Worms and Viruses: What are they?

Computer Virus

In computer security terminology, a virus is a piece of program code that makes copies of itself and spreads by attaching itself to a host, often damaging the host in the process. The host is another computer program, often a computer operating system, which then infects the applications that are transferred to other computers. As with all code, viruses use the host's resources: memory and hard disk space, amongst others, and are sometimes deliberately destructive (erasing files / formatting hard disks) or allow others to access the machine without authorization across a network.

Internet worms are frequenty spread via email

Internet Worm

A computer worm is a self-replicating computer program, similar to a computer virus. A virus attaches itself to, and becomes part of, another executable program; a worm is self-contained and does not need to be part of another program to propagate itself. In addition to replication, a worm may be designed to do any number of things, such as delete files on a host system or send documents via email. More recent worms may be multi-headed and carry other executables as a payload. However, even in the absence of such a payload, a worm can wreak havoc just with the network traffic generated by its reproduction. Mydoom, for example, caused a noticeable worldwide Internet slowdown at the peak of its spread.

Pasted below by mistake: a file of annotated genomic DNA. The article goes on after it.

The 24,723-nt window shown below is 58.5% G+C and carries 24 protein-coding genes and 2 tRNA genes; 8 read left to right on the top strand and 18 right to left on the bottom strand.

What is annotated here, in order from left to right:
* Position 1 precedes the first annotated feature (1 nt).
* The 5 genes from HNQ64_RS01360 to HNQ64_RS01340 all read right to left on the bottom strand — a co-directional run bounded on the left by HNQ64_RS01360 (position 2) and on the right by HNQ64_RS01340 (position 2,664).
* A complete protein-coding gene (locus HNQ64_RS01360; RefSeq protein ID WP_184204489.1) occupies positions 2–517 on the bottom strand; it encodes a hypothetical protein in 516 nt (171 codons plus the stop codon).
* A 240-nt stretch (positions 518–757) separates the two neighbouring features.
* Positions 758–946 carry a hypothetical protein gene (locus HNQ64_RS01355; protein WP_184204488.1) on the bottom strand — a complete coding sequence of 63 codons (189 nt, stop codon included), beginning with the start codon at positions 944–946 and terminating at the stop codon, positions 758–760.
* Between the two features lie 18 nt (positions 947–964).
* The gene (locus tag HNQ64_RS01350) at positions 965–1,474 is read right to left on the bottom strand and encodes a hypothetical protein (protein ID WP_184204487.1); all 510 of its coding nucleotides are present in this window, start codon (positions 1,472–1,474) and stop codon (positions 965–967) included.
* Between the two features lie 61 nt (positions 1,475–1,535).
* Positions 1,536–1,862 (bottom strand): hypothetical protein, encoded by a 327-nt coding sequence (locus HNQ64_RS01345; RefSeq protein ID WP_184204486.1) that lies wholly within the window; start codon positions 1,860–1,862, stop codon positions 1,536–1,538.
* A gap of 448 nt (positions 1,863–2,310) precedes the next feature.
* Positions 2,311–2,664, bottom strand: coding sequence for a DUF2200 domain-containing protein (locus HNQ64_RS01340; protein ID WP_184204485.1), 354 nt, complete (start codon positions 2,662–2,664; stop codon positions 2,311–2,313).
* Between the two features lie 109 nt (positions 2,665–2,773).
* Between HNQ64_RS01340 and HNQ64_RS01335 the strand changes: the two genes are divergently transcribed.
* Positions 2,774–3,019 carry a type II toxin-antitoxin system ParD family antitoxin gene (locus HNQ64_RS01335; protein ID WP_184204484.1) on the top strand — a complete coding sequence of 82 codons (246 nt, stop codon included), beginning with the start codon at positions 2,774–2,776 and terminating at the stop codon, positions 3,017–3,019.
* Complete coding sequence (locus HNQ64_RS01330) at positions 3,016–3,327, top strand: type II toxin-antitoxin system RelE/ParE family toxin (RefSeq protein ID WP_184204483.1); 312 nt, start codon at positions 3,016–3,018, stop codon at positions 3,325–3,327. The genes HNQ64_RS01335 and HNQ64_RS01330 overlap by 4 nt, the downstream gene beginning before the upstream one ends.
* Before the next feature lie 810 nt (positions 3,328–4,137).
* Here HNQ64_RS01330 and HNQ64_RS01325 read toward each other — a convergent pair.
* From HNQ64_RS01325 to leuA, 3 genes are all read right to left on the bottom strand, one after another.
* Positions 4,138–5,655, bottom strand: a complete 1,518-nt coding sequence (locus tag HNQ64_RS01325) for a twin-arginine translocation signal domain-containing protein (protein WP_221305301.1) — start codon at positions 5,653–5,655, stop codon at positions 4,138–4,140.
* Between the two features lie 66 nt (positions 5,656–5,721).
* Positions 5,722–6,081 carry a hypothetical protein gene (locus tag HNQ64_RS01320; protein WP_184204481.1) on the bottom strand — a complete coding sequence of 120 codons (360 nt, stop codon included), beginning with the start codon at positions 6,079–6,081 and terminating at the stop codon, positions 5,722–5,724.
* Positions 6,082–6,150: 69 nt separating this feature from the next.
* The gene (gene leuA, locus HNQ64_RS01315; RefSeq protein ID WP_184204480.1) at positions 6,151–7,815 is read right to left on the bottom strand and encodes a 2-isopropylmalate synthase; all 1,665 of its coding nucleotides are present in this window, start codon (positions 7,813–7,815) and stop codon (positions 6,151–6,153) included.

Apart from worms and viruses, other related security violations include ...

Phishing is the luring of sensitive information, such as passwords and other personal information, from a victim by masquerading as someone trustworthy with a real need for such information. It is a form of social engineering attack. Typically the email will appear to come from a trustworthy company and contain a subject and message intended to alarm the recipient into taking action. A common approach is to tell the recipient that their account has been de-activated due to a problem and inform them that they must take action to re-activate their account. The user is provided with a convenient link in the same email that takes the email recipient to a fake webpage appearing to be that of a trustworthy company. Once at that page, the user enters her personal information which is then captured by the fraudster.

Internet Protocol Spoofing
Internet Protocol spoofing (IP spoofing) is the creation of IP packets with a forged (spoofed) source IP address. The header of every IP packet contains its source address. This should be the address that the packet was sent from. By forging the header, so it contains a different address, an attacker can make it appear that the packet was sent by a different machine. This can be a method of attack used by network intruders to defeat network security measures, such as authentication based on IP addresses.

(definitions adapted from Wikipedia)